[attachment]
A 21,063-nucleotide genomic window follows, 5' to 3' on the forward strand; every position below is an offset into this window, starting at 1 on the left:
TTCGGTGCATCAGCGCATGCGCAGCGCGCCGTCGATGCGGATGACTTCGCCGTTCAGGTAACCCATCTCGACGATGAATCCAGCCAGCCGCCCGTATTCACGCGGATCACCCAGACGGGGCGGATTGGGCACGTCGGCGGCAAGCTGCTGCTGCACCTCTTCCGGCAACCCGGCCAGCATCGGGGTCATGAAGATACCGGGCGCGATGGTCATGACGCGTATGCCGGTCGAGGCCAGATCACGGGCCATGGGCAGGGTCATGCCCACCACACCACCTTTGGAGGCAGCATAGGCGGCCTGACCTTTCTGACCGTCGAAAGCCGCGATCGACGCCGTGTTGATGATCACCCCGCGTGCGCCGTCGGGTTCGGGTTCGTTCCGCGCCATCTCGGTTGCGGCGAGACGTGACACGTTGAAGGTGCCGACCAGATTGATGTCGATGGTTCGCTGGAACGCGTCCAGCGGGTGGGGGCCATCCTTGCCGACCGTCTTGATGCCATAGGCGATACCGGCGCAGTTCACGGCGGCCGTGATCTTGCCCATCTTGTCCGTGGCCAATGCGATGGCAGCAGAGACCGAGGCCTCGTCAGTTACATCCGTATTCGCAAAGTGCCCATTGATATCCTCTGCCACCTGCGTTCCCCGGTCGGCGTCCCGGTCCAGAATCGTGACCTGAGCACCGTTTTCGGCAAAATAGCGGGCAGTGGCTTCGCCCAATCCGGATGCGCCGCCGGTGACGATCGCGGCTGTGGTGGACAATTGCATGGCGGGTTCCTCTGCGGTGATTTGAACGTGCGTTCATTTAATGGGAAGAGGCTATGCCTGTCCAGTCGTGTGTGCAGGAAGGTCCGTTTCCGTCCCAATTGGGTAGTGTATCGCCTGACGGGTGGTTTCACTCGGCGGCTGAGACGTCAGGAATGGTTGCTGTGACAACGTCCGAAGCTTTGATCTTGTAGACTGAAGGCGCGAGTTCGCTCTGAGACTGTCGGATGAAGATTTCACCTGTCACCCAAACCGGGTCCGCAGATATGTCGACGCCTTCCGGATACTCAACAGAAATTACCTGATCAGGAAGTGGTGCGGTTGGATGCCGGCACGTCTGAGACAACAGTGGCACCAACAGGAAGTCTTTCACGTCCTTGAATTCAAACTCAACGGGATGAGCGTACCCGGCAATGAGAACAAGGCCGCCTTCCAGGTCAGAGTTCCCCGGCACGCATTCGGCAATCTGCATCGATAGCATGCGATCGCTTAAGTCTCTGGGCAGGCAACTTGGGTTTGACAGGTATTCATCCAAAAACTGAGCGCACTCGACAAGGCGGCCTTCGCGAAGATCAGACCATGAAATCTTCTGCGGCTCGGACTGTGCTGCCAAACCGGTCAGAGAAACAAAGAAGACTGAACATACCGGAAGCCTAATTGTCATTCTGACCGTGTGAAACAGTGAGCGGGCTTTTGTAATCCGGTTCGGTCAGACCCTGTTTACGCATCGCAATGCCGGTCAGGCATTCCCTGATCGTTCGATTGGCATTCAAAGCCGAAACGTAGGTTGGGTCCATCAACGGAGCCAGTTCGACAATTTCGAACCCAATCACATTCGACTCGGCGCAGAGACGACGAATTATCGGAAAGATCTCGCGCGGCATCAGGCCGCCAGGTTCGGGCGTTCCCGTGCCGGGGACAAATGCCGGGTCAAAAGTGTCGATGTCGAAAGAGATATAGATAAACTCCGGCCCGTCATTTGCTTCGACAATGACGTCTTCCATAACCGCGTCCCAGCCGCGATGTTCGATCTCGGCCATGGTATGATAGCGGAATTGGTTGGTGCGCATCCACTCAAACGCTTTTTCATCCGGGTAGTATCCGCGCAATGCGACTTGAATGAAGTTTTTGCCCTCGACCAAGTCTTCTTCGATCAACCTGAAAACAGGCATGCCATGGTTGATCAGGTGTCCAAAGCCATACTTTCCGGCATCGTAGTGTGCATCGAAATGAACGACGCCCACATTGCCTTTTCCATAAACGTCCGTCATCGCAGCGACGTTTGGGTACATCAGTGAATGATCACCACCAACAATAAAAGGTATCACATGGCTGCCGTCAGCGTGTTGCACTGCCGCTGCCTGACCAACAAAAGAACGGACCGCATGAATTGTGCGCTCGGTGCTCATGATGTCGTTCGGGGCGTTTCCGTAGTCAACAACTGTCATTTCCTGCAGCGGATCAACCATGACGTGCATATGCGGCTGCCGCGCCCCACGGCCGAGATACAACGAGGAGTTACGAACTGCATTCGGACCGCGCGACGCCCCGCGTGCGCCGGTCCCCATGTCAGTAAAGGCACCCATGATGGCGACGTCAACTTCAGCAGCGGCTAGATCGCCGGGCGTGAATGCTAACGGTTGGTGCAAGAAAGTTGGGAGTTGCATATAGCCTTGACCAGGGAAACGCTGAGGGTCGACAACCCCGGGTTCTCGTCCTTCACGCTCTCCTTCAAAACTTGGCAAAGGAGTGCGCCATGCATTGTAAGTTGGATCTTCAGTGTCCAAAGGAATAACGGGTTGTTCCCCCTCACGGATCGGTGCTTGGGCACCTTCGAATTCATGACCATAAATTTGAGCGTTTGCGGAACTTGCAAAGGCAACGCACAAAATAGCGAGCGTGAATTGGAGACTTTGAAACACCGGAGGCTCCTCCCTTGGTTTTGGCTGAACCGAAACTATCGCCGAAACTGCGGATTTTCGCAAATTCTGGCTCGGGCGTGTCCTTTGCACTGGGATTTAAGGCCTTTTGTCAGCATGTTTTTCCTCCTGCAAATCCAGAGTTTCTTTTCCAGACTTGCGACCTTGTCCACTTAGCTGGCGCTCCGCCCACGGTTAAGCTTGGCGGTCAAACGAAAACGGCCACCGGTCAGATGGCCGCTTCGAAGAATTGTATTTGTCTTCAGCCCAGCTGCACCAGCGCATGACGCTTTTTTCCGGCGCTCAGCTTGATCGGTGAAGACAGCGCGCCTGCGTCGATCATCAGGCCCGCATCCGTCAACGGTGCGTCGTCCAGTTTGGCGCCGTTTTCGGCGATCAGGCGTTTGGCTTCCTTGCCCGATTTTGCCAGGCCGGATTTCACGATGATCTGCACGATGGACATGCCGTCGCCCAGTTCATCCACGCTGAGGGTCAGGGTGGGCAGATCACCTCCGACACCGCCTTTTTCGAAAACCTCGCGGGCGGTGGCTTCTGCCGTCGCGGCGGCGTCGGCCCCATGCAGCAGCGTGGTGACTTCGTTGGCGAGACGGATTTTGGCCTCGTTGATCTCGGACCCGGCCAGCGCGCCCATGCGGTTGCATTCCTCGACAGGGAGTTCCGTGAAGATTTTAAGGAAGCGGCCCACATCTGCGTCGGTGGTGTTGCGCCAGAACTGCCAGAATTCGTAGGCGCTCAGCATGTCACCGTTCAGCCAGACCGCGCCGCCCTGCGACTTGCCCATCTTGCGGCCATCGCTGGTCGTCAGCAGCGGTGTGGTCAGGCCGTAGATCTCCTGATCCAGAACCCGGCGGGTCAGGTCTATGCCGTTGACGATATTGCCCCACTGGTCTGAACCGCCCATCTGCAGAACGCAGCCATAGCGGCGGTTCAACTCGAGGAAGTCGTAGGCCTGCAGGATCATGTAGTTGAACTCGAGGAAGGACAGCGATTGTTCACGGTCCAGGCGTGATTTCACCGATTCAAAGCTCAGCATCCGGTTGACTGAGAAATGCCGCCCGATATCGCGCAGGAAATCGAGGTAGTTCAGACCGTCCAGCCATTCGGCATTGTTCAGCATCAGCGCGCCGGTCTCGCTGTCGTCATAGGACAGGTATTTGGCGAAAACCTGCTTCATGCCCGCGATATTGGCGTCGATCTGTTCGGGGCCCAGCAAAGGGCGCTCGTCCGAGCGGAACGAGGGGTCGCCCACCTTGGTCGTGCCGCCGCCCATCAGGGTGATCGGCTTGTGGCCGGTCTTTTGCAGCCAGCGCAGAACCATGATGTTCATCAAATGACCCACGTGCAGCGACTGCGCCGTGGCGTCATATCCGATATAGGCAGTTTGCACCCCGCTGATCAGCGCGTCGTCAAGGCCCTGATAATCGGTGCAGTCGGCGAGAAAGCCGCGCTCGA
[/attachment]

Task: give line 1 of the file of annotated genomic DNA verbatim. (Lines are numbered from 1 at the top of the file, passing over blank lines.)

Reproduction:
A 21,063-nucleotide genomic window follows, 5' to 3' on the forward strand; every position below is an offset into this window, starting at 1 on the left: